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Handling criticism in the social media era 

Written by
Toffoletto de Luca Tamajo, working in employment law since 1925.
In the era of social networks, organisations frequently find themselves dealing with risks to their image and privacy rights deriving from the use of these tools.

It is for this reason that companies are increasingly making use of the social media policy, an important tool for raising awareness and avoiding the improper use of social accounts. In fact, the Italian courts have repeatedly confirmed the legitimacy of disciplinary dismissal of employees who have published posts about the employer that went beyond mere criticism and were unnecessarily offensive and defamatory.

This article deals with the social media policy and the limits on employees’ right to criticise, with particular attention to what can and cannot be published on social profiles, even personal ones.

Social Media Policy

A Social Media Policy is a code of conduct that regulates the relationship on the internet, and in particular on social media, between an organisation and parties who interact with it.

It is generally a document addressed:

  • to employees who use and administer company accounts, containing instructions on how to use the pages/profiles created by the organisation or company;
  • to staff regarding the use of personal social mediaand the disciplinary consequences of behaviour that may damage the reputation of the organisation or spread confidential information.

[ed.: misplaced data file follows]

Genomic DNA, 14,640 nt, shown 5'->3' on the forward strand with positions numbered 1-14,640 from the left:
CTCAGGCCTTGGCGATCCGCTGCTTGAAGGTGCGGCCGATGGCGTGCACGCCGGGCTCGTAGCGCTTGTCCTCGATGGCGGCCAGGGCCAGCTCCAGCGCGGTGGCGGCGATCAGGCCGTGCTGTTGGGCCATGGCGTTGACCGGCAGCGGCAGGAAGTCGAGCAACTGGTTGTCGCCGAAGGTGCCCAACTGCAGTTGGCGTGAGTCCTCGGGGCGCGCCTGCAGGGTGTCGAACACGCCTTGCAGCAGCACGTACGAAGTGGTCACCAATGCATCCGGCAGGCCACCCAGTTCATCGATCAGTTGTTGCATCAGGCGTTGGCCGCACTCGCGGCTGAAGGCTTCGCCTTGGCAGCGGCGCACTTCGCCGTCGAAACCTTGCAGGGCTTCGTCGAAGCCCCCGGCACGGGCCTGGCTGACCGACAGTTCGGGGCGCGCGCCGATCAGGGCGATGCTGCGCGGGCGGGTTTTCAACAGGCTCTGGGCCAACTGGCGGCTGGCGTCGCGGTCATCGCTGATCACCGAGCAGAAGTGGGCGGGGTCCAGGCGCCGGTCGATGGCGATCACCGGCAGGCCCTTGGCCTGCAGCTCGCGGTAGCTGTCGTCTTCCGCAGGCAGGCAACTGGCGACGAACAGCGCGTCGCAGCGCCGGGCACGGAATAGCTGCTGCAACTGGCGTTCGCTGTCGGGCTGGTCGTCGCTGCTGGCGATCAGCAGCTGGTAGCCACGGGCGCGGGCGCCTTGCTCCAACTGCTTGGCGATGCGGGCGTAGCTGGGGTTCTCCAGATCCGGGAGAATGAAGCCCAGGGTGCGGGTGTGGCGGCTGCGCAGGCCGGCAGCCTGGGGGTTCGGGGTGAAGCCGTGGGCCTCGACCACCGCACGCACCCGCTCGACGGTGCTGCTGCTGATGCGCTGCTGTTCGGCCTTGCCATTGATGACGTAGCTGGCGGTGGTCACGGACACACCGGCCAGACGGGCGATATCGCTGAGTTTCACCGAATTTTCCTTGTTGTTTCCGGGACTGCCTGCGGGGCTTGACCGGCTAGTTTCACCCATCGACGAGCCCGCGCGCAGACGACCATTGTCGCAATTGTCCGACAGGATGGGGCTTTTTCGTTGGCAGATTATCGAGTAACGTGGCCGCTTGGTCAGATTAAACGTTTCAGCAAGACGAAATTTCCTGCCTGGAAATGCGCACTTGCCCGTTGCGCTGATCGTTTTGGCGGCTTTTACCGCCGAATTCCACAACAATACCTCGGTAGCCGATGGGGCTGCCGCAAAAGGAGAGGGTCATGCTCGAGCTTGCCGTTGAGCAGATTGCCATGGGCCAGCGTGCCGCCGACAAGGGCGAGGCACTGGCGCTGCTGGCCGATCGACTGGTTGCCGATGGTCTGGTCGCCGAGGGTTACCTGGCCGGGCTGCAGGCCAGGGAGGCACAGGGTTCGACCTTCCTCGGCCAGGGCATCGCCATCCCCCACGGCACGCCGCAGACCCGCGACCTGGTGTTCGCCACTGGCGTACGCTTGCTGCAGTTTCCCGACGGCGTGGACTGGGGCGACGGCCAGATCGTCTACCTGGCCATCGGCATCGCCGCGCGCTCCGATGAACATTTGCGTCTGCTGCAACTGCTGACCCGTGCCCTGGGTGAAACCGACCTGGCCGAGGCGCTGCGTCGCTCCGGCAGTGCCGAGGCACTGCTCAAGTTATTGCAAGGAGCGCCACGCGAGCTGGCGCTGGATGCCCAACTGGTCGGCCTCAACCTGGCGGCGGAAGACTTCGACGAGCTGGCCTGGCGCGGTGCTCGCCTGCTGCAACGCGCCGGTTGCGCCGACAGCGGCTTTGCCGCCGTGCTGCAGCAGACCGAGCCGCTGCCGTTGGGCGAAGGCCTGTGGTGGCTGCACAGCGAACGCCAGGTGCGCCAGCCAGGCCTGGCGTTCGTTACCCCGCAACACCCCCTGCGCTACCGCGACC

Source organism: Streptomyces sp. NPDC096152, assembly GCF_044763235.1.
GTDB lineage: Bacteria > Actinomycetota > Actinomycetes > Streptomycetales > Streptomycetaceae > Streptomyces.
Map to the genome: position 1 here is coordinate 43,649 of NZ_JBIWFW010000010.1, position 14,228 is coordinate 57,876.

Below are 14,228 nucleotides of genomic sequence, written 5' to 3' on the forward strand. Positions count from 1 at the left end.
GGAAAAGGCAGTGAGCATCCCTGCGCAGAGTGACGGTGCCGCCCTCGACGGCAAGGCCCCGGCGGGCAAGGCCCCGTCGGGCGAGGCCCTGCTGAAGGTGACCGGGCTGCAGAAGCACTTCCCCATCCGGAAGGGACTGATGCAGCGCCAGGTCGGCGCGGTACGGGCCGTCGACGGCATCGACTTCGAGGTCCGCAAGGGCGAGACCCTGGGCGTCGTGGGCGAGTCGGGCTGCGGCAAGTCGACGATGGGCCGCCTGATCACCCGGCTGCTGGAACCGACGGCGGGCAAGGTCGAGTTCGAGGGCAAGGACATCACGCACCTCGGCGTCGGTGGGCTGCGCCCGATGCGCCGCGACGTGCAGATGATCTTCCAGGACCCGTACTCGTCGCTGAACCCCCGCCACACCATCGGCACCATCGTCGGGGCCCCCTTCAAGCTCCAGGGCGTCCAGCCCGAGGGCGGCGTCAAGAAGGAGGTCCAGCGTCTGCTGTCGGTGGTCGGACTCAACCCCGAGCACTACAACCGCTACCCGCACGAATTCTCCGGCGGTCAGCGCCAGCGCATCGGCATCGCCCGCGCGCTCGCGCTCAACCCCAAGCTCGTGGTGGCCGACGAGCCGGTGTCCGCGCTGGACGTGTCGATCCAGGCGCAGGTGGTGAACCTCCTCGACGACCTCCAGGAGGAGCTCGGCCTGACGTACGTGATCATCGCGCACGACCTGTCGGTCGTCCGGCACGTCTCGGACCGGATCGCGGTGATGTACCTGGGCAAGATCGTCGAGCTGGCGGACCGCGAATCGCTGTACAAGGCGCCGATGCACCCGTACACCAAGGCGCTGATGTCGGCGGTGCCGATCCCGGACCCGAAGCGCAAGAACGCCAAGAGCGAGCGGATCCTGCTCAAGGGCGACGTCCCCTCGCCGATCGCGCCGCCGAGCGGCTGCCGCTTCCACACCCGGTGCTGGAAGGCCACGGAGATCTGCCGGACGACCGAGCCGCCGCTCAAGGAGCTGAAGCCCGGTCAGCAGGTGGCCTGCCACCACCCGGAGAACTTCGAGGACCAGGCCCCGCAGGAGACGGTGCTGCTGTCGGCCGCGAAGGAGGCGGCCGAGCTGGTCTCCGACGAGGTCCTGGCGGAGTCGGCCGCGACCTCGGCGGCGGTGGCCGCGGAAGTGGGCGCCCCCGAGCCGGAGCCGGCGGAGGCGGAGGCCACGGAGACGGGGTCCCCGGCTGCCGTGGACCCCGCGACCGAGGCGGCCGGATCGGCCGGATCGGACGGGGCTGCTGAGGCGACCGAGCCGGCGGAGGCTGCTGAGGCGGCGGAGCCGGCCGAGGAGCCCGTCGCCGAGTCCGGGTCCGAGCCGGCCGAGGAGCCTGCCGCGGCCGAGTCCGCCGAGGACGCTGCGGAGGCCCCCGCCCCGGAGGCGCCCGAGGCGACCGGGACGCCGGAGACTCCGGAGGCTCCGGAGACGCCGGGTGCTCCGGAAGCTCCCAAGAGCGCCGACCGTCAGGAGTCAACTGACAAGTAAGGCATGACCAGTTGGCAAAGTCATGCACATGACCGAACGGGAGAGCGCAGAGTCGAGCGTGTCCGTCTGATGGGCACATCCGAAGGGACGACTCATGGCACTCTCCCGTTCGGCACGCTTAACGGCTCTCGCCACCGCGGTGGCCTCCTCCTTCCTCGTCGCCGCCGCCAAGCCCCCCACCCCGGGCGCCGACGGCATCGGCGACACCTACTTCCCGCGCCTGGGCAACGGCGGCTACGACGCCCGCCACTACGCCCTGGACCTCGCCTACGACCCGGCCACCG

Employees in charge of managing the employer’s social profiles must, for example, ensure that the contents shared provide verified information and are in line with the communication strategy and values ​​of the employer. It is also essential to avoid disclosing confidential information and to always respect and protect the privacy of other employees.

Even when employees publish on personal social profiles, their right to criticize must be balanced against the duty to behave respectfully toward the employer. They must avoid disclosure of information that is confidential or not yet made public, or transmission and dissemination of offensive messages or public statements about the employer that go beyond good-faith criticism.

Limits to the employee's right to criticize

The issue of offensive messages or statements against the employer on social media deserves special attention, as it involves walking a fine line between the exercise of the employee’s right of criticism and the damage to the employer’s reputation.

The right to criticize finds its foundation in the Italian Constitution’s guarantee of free speech. The freedom to express one’s thoughts within the employment relationship is further guaranteed by employment legislation, which gives all workers the right to freely express their thoughts in the workplace, and therefore to take critical positions towards the employer.

This right must, however, be exercised in compliance with other constitutional values, for example the honour and reputation of the recipient of the criticism. Another limit to the right of criticism is the employee’s obligation of loyalty enshrined in legislation. Case law further broadens this obligation, requiring that it be read in light of general principles of good faith.

The criteria for guaranteeing a fair balance of these rights have been developed by jurisprudence in the field of criticism and journalistic reporting, and then also applied to the labour law context. These are the principles of:

  • substantive restraint(i.e. the facts on which the criticism is based must correspond to the truth); and
  • formal restraint(i.e. the expression of criticism must take place in a moderate, measured, and respectful manner).